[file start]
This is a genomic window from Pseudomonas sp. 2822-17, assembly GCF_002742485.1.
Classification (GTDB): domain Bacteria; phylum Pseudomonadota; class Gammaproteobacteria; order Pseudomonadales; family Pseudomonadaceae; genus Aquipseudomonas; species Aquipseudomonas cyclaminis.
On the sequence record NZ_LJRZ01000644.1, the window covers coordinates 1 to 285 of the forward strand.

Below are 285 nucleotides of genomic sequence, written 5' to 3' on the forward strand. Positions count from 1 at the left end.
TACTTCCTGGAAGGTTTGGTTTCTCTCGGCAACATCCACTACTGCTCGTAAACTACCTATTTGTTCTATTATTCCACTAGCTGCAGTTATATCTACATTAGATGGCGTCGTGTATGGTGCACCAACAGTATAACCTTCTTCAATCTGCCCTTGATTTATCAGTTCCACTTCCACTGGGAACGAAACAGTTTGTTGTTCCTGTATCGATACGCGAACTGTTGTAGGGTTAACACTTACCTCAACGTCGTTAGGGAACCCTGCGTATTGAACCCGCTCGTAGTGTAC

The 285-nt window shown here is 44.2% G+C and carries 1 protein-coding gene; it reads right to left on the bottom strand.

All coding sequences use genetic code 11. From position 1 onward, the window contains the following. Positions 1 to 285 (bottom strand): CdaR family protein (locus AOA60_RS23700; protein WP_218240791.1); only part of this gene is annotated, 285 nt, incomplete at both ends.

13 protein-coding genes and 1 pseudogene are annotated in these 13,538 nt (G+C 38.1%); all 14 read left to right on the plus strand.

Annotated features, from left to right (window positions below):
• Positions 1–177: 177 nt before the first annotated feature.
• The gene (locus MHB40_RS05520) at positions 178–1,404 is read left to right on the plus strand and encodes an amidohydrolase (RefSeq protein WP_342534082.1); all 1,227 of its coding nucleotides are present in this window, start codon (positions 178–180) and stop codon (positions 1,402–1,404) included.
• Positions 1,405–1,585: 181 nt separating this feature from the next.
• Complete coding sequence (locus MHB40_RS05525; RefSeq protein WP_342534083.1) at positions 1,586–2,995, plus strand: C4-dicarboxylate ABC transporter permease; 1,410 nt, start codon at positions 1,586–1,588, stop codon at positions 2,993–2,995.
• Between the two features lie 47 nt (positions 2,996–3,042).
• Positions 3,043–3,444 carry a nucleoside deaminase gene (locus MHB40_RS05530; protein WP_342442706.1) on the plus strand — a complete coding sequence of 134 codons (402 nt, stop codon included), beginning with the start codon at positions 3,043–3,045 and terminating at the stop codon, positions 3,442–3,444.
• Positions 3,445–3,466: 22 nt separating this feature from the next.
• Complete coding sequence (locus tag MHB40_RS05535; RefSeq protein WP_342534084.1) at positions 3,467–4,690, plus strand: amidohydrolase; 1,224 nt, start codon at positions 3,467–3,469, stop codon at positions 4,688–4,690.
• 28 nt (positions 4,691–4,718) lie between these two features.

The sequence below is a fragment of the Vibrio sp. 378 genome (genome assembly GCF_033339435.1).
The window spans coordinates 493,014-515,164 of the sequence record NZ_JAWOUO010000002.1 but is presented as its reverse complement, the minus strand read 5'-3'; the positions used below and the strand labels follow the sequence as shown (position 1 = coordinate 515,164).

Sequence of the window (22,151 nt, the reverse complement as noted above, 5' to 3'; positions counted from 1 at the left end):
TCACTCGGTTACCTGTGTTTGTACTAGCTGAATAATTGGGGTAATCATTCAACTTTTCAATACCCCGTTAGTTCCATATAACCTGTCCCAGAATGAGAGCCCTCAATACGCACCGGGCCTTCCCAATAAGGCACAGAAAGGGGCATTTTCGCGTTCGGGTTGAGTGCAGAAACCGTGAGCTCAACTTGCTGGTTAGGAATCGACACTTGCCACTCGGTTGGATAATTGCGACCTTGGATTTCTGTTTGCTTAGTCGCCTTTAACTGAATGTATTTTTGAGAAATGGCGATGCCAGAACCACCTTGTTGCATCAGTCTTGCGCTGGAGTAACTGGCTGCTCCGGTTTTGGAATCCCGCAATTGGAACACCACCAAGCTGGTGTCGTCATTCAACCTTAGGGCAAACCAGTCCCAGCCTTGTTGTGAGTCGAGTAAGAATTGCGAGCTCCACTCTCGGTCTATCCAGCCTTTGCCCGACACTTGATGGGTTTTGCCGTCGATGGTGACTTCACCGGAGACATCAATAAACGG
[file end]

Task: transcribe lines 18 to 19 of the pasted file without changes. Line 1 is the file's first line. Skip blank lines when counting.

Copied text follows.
• 28 nt (positions 4,691–4,718) lie between these two features.

The sequence below is a fragment of the Vibrio sp. 378 genome (genome assembly GCF_033339435.1).